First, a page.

About Regional Planning
Los Angeles County covers 4,000 square miles, with a population of 9.5 million individuals, with an anticipated growth to 11.5 million by 2020. The unincorporated areas include more than 2,600 square miles and represent two-thirds of the County's land and one-tenth of its population unofficially grouped into 139 areas. Some of these unincorporated areas are as small as a few blocks of unincorporated land surrounded by cities. Others are urban centers with more than 150,000 residents. Yet others cover hundreds of square miles with sparse populations in the high desert. If a city, these unincorporated areas would be the third largest in the State, after Los Angeles and San Diego. They are diverse in terms of their socio-economic levels, encompassing some of the County's wealthiest neighborhoods as well as communities with concentrations of individuals and families requiring financial assistance.
Los Angeles County
Los Angeles County is geographically one of the largest counties in the nation with approximately 4,083 square miles. The County stretches along 75 miles of the Pacific Coast of Southern California, and is bordered to the east by Orange and San Bernardino Counties, to the north by Kern County, and to the west by Ventura County. Los Angeles County also includes the offshore islands of Santa Catalina and San Clemente.
The unincorporated areas account for approximately 65% of the total Los Angeles County land area. The unincorporated areas of the County cover a large geographic area and are ecologically and climatically diverse. A truly unique aspect of planning in the County is the non-contiguous nature of the County’s jurisdiction. The unincorporated areas of Los Angeles County consist of 74, non-contiguous land areas. The unincorporated areas in the northern part of the County are covered by large amounts of sparsely populated land and include the Angeles National Forest, a portion of the Los Padres National Forest, and the Mojave Desert. The unincorporated areas in the southern part of the County consist of 58 pockets of unconnected communities, often referred to as the County’s unincorporated “urban islands.”
Los Angeles County is divided in to five (5) supervisorial districts. The Los Angeles County Board of Supervisors, created by the state Legislature in 1852, is the governing body for the County. Five supervisors are elected to four-year terms by voters within their respective districts. The Board has executive, legislative, and quasi-judicial roles. It appoints all department heads other than the assessor, district attorney, and sheriff, which are also elected positions.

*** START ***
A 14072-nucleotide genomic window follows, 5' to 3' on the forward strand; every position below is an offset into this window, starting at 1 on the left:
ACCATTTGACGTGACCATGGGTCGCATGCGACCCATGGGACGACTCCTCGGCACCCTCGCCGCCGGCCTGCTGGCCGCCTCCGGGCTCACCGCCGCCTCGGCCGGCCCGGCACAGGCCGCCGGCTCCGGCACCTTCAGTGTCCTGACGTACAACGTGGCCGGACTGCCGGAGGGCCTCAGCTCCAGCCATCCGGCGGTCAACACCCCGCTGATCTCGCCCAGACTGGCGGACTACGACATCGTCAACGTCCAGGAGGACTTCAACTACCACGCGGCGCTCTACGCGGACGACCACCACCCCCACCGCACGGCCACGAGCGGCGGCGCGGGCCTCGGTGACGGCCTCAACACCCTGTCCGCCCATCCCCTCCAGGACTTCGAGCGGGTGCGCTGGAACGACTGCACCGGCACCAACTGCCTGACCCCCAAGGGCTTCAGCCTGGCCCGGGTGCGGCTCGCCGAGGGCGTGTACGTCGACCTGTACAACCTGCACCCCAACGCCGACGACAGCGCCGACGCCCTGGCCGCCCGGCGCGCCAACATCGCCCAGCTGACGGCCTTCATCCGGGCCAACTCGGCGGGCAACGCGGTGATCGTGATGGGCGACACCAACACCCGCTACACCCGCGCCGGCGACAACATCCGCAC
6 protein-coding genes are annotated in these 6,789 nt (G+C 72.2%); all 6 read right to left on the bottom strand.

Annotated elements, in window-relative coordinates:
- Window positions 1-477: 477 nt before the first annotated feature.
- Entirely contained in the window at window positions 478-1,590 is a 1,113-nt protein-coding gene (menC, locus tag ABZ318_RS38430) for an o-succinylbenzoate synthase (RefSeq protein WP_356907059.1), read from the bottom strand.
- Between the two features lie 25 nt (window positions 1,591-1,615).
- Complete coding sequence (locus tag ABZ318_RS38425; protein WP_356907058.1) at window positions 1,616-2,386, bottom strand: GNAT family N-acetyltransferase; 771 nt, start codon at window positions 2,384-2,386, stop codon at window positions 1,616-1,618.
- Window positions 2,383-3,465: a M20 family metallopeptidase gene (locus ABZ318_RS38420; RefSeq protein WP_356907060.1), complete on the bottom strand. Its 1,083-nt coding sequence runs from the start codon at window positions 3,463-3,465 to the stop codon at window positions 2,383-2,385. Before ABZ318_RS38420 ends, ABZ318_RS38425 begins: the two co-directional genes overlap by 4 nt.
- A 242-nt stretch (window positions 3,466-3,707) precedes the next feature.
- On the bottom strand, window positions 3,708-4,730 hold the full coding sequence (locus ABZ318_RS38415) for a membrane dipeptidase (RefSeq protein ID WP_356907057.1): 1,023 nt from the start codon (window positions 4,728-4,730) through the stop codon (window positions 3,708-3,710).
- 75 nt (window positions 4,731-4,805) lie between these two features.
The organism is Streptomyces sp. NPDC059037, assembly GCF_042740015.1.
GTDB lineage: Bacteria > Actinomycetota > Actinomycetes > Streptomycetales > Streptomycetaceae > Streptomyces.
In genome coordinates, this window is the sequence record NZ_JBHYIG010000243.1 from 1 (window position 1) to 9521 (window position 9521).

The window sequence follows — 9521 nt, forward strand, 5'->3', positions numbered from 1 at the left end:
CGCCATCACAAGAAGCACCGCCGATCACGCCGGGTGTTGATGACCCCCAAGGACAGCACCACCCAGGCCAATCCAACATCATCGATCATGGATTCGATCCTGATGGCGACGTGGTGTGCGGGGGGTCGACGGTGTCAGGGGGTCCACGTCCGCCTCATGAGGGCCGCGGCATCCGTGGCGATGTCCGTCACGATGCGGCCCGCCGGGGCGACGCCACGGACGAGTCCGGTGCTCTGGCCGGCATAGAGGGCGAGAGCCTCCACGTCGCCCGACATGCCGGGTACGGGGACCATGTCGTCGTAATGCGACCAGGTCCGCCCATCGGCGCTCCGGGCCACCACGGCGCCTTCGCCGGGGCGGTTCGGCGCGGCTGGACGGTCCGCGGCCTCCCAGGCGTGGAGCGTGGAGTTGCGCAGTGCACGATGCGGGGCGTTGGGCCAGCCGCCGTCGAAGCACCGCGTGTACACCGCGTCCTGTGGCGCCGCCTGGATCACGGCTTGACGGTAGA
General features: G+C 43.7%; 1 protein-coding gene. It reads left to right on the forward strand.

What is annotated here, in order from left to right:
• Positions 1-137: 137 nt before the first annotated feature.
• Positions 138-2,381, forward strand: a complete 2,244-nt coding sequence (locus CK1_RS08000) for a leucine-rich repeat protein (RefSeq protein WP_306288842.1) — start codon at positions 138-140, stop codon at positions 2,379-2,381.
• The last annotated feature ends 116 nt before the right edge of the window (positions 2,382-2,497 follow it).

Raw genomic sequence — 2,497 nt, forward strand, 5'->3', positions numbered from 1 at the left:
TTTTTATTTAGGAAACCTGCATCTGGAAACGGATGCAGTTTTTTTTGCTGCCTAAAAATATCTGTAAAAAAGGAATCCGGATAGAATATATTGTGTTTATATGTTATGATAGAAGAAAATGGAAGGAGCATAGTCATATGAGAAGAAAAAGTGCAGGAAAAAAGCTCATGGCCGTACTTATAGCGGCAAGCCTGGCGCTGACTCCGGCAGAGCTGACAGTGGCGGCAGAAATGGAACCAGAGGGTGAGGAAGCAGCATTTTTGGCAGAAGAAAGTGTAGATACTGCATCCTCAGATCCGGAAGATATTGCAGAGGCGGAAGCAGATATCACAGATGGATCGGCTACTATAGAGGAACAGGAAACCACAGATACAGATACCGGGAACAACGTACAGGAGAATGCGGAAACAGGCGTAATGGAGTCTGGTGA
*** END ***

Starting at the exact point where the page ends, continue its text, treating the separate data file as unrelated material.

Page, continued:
Unincorporated Los Angeles County
Los Angeles County covers 4,000 square miles and is home to a population of 9.5 million individuals, which is anticipated to grow to 11.5 million by 2020. The unincorporated areas include more than 2,600 square miles and represent two-thirds of the County's land and one-tenth of its population unofficially grouped into 139 areas. Some of these unincorporated areas are as small as a few blocks, some are urban centers with more than 150,000 residents, and some cover hundreds of square miles with sparse populations in the high desert. If they comprised a single city, the unincorporated areas would be the third largest in the State, after Los Angeles and San Diego. The unincorporated areas are diverse both socially and economically.
Regional Planning started in Los Angeles County in 1922 with the establishment of the Regional Planning Commission (RPC), a body that still exists and is responsible for advising the Board of Supervisors on all planning matters. It is the oldest planning body in the United States. The roots of the Department of Regional Planning (DRP) lay in providing staff advice and assistance to the Regional Planning Commission. It became an independent Department in 1974 and continues to support the Commission and Board of Supervisors.
To fulfill its responsibilities, the RPC formulates policies and conducts regular public hearings weekly. Tentative subdivision tracts, zoning changes, variances and permits, Countywide and Community plan polices are presented to and acted upon by the Commission. DRP designs long range plans and prepares ordinances for approval by the RPC on subjects such as ecological areas, senior citizen housing, parking, etc. In addition, the department prepares and develops amendments to the County of Los Angeles General Plan, a two part document that covers 1) countywide chapters on elements such as land use, circulation, conservation and open space, housing, safety, and noise and CSD’s, and 2) community specific plans for unincorporated areas.
DRP also provides Hearing Officers to review cases of limited complexity, allowing the RPC to devote more of its time to the consideration of more far-reaching policy issues. The hearing officers are appointed by the Director of Planning from experienced staff members, and are subject to approval by the Board of Supervisors. The Hearing Officers hold regular hearings on discretionary, non-legislative development cases. Their decisions are subject to appeal to the RPC. In addition to these functions, DRP handles inspection, and code enforcement.
DRP is responsible for both providing immediate responses to enforcement and permitting requests, and considering long-range development issues. Therefore, DRP must consider a broad range of constituents, from individual homeowners, to large land owners, to community groups, to future generations of Los Angeles County residents. DRP outreach efforts to all affected groups have been a hallmark of its operations since its establishment.